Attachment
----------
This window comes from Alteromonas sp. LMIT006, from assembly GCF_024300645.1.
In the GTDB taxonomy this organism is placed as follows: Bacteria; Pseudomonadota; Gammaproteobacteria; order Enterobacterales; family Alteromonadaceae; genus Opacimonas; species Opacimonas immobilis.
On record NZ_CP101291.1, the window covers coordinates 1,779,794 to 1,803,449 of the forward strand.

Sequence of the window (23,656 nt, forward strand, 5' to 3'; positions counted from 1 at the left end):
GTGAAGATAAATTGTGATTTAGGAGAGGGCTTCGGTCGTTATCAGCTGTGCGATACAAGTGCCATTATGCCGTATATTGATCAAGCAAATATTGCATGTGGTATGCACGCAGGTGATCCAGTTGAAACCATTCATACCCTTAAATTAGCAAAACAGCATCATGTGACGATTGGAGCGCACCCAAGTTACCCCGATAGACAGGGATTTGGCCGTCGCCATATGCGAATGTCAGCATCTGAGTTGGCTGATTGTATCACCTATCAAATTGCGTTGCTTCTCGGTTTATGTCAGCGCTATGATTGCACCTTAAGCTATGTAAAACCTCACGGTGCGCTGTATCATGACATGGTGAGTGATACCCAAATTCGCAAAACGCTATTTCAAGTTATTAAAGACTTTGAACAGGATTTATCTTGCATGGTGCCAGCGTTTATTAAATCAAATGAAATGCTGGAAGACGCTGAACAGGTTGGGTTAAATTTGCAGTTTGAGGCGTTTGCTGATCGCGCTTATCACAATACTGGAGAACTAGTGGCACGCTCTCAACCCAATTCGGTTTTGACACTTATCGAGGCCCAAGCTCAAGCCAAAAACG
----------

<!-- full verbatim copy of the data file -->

This window comes from Alteromonas sp. LMIT006, from assembly GCF_024300645.1.
In the GTDB taxonomy this organism is placed as follows: Bacteria; Pseudomonadota; Gammaproteobacteria; order Enterobacterales; family Alteromonadaceae; genus Opacimonas; species Opacimonas immobilis.
On record NZ_CP101291.1, the window covers coordinates 1,779,794 to 1,803,449 of the forward strand.

Sequence of the window (23,656 nt, forward strand, 5' to 3'; positions counted from 1 at the left end):
GTGAAGATAAATTGTGATTTAGGAGAGGGCTTCGGTCGTTATCAGCTGTGCGATACAAGTGCCATTATGCCGTATATTGATCAAGCAAATATTGCATGTGGTATGCACGCAGGTGATCCAGTTGAAACCATTCATACCCTTAAATTAGCAAAACAGCATCATGTGACGATTGGAGCGCACCCAAGTTACCCCGATAGACAGGGATTTGGCCGTCGCCATATGCGAATGTCAGCATCTGAGTTGGCTGATTGTATCACCTATCAAATTGCGTTGCTTCTCGGTTTATGTCAGCGCTATGATTGCACCTTAAGCTATGTAAAACCTCACGGTGCGCTGTATCATGACATGGTGAGTGATACCCAAATTCGCAAAACGCTATTTCAAGTTATTAAAGACTTTGAACAGGATTTATCTTGCATGGTGCCAGCGTTTATTAAATCAAATGAAATGCTGGAAGACGCTGAACAGGTTGGGTTAAATTTGCAGTTTGAGGCGTTTGCTGATCGCGCTTATCACAATACTGGAGAACTAGTGGCACGCTCTCAACCCAATTCGGTTTTGACACTTATCGAGGCCCAAGCTCAAGCCAAAAACG